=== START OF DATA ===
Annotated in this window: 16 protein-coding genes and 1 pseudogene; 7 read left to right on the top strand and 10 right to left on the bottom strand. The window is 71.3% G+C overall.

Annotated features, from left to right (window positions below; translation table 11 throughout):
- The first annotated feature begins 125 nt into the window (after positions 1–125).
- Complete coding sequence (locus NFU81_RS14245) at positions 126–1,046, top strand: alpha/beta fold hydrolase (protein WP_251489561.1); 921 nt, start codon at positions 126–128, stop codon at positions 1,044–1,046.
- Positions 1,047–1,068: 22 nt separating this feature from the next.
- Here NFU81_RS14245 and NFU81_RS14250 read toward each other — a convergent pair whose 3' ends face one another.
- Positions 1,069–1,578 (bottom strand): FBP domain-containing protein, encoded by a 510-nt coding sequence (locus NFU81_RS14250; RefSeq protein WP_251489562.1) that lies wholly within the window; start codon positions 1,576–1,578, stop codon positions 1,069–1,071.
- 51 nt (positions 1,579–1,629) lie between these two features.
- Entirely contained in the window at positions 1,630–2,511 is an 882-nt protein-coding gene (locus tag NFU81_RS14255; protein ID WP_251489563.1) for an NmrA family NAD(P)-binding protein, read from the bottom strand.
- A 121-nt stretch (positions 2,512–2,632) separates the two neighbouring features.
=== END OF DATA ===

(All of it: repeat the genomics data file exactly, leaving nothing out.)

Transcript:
Annotated in this window: 16 protein-coding genes and 1 pseudogene; 7 read left to right on the top strand and 10 right to left on the bottom strand. The window is 71.3% G+C overall.

Annotated features, from left to right (window positions below; translation table 11 throughout):
- The first annotated feature begins 125 nt into the window (after positions 1–125).
- Complete coding sequence (locus NFU81_RS14245) at positions 126–1,046, top strand: alpha/beta fold hydrolase (protein WP_251489561.1); 921 nt, start codon at positions 126–128, stop codon at positions 1,044–1,046.
- Positions 1,047–1,068: 22 nt separating this feature from the next.
- Here NFU81_RS14245 and NFU81_RS14250 read toward each other — a convergent pair whose 3' ends face one another.
- Positions 1,069–1,578 (bottom strand): FBP domain-containing protein, encoded by a 510-nt coding sequence (locus NFU81_RS14250; RefSeq protein WP_251489562.1) that lies wholly within the window; start codon positions 1,576–1,578, stop codon positions 1,069–1,071.
- 51 nt (positions 1,579–1,629) lie between these two features.
- Entirely contained in the window at positions 1,630–2,511 is an 882-nt protein-coding gene (locus tag NFU81_RS14255; protein ID WP_251489563.1) for an NmrA family NAD(P)-binding protein, read from the bottom strand.
- A 121-nt stretch (positions 2,512–2,632) separates the two neighbouring features.